I’ve received a few questions lately about how my web development business, infinFX, got its LLC and why we chose to go that route.
A limited liability company (LLC) is a form of business entity that is separate and distinct from a person, like a corporation. The LLC is often described as a hybrid between a corporation and a partnership (or sole proprietorship).
For a small business, the main advantage of registering as an LLC instead of as a corporation is that you are only taxed once, since it is considered the owner’s primary source of income. Of course, once your business is registered, as either an LLC or a corporation, you now can write-off the tax expenses of items such as company lunches, computer equipment, and gas mileage, if they are used in the service of the business. By subtracting these expenses from your profits, you will now owe less in taxes.
An LLC also allows for the limited liability protection similar to that of a corporation (i.e., your risk is limited to the amount that is invested in the LLC, and personal assets beyond that are usually protected).
We registered infinFX as an LLC through IncFile.com, which offers business incorporation solutions. The cost of registering varies per the company you use, as well as your state, but the total price we paid was around $500.
Many people think that they need to see an attorney to register their business, however, this is not the case. Of course, it is always recommended that you consult the appropriate legal and accounting specialists, IncFile can take care of the filings for you and save you the attorney fees.
If you have ever seriously considered working part or full-time for yourself, I highly recommend you register your business as an LLC.
12 thoughts on “Why YOU Should Become a Business”
That’s a very interesting post. It’s always the practical things like this that people are interested in but there doesn’t seem to be a lot of advice for, particularly for freelancers or entrepreneurs. I’ve been wondering lately if I started a blog network and started charging for advertising directly with small businesses, should I get a business entity together rather than just be ‘me’ as it were. It would certainly give some credibility to the business as well.
I highly recommend getting your online business registered. You are right — it certainly does add some degree of credibility. I have noticed that clients have taken myself more seriously once they find out our business is licensed.
also . . . remember all the business licenses and state stuff you have to do. It can take a while some times. I asked my friend who just graduated law school to take a look at everything for me just to make sure i did everything right . . .
If you’re ever going to start a small business, you should always consider forming an LLC. There is really no reason not to. The time that it takes is not too long (it probably will take longer to find your state’s form online than to fill it out). Also, many of the services that do it for you are nice, but they are by no means necessary. Most states make it easy enough to do everything on your own. Also, the expense is not too great – especially in certain states like Delaware or Nevada, and definitely worth it because of looking professional to customers as well as protecting you from liability should anything like that happen. There is really no substantial reason not to!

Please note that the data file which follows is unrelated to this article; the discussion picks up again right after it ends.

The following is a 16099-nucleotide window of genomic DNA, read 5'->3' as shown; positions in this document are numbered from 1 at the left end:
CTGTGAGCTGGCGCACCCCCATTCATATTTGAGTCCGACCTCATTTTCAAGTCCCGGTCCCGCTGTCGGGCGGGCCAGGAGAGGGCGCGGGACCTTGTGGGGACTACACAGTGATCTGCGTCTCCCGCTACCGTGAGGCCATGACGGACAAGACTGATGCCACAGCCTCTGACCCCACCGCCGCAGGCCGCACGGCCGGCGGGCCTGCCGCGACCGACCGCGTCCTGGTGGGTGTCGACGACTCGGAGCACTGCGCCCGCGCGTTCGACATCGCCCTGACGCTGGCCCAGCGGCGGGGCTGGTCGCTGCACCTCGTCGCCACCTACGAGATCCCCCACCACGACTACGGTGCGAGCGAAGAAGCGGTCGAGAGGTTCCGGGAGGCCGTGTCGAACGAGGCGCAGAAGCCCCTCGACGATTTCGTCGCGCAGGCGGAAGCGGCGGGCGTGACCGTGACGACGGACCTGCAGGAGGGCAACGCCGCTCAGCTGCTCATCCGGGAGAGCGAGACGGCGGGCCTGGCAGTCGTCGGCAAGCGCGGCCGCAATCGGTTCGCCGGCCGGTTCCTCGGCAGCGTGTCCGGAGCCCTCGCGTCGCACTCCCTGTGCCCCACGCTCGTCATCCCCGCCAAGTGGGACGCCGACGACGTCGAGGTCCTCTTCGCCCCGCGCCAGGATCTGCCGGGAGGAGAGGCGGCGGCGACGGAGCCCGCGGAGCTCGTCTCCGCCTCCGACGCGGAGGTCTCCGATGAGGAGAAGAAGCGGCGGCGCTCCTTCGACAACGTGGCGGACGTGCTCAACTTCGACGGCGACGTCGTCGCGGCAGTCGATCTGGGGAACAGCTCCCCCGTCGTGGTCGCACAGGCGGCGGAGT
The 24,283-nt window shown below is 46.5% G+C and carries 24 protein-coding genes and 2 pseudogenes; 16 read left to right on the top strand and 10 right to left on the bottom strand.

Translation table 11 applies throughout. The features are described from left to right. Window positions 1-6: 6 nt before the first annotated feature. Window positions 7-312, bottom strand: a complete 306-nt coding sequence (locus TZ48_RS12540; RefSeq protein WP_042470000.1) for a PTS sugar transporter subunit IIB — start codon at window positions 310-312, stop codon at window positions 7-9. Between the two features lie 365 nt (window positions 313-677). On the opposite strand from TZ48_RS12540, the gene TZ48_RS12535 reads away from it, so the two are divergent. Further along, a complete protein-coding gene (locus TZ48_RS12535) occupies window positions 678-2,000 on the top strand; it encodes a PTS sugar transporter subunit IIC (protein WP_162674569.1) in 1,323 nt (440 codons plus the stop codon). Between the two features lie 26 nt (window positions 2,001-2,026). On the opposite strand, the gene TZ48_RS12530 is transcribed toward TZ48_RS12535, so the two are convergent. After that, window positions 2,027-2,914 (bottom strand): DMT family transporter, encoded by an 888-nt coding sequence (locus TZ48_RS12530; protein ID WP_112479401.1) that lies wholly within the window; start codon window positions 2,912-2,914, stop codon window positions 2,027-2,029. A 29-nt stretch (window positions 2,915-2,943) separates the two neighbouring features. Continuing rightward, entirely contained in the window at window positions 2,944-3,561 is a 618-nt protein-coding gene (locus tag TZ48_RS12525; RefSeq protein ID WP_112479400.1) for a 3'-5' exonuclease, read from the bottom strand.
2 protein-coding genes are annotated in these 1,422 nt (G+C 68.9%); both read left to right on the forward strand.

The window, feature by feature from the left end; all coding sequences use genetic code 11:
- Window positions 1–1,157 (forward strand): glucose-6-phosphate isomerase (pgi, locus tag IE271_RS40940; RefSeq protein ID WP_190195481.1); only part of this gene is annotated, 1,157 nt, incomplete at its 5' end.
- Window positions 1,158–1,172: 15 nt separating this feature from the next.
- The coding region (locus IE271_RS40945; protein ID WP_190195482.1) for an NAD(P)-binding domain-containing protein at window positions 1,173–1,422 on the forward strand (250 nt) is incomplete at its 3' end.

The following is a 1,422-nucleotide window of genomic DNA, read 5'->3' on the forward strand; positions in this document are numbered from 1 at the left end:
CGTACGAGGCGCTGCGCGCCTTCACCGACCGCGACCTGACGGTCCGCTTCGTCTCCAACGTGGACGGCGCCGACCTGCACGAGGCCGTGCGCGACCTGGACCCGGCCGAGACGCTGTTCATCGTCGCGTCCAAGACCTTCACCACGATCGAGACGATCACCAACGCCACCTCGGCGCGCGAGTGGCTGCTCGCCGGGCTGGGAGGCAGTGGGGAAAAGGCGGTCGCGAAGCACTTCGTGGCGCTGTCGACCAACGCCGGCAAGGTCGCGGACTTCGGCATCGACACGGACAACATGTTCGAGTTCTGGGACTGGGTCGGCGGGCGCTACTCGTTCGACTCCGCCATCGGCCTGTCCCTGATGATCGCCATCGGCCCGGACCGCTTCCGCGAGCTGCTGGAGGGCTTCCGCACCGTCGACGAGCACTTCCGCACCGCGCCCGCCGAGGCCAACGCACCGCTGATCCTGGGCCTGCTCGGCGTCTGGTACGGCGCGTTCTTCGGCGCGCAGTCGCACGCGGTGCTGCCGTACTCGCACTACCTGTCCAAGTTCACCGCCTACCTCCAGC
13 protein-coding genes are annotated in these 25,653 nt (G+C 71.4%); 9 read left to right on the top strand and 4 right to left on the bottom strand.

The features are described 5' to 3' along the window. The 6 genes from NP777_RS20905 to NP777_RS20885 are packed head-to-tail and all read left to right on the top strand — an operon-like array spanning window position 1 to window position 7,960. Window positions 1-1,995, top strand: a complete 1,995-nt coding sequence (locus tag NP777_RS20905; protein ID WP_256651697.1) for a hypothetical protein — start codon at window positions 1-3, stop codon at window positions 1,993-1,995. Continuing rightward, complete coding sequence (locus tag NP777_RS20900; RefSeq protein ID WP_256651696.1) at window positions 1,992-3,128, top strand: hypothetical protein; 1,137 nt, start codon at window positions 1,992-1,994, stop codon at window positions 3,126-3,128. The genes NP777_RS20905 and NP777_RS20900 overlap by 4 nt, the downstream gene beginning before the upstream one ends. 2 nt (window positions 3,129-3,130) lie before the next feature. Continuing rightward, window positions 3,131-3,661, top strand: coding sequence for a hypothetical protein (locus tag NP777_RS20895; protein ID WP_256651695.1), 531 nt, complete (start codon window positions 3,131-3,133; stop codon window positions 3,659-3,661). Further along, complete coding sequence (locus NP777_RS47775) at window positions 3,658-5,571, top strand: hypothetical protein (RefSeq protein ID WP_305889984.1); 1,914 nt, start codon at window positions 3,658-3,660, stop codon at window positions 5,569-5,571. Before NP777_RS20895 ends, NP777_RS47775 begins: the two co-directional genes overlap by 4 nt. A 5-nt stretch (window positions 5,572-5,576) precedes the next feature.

Well said, Bri!
We just recently got LLC’ed and the process was rather painless. All in all, it took us less than 3 weeks to get all the paperwork filed and complete. I highly recommend it especially for any internet business. What sucks is that CA is one of the worst places to do it in since the fee’s are so high (800)!
At what point should a web business incorporate? Certain income level? I’ve played around with the idea but everytime I can’t justify the cost vs. benefit.
If you have a business, you should register it, flat out. You will save money on taxes each year. As far as incorporating, which is different from just registering, the main reason to incorporate is if your business is getting funded by investors.
A good rule of thumb for deciding whether to incorporate is that your business is pulling in at least $200k a year. Then it’s time to take a serious look at incorporating.
I think the question should why you should build a business and not be in it..
There is not a “Rule of Thumb” dollar amount to consider in order to incorporate (although it is more advisable the more money you are taking in, generally, for reasons that will soon become clear). The primary reason to form a corporation or LLC is for the limited liability protection. This means that, assuming you are operating legally through the company, then the company may be sued for any real or perceived damages, and the entity initiating the lawsuit can attack the company, and whatever assets it has. They may not, however, go beyond that and attack the personal assets of the owner(s) – house, cars, bank accounts, etc. Every business has some risk, some very minor and some very major. The limited liability protection offered by a corporation or LLC can be had for what is, for most companies, a relatively minor cost. The LLC is typically the simplest business type (less paperwork) and most flexible, but with a little initiative there can be certain advantages to be had with a C corporation S corporation.
Nate – we are glad you found occasion to use our service, and it sounds like you have had success. Congratulations!
Kyle J. Lavender
Comments are closed.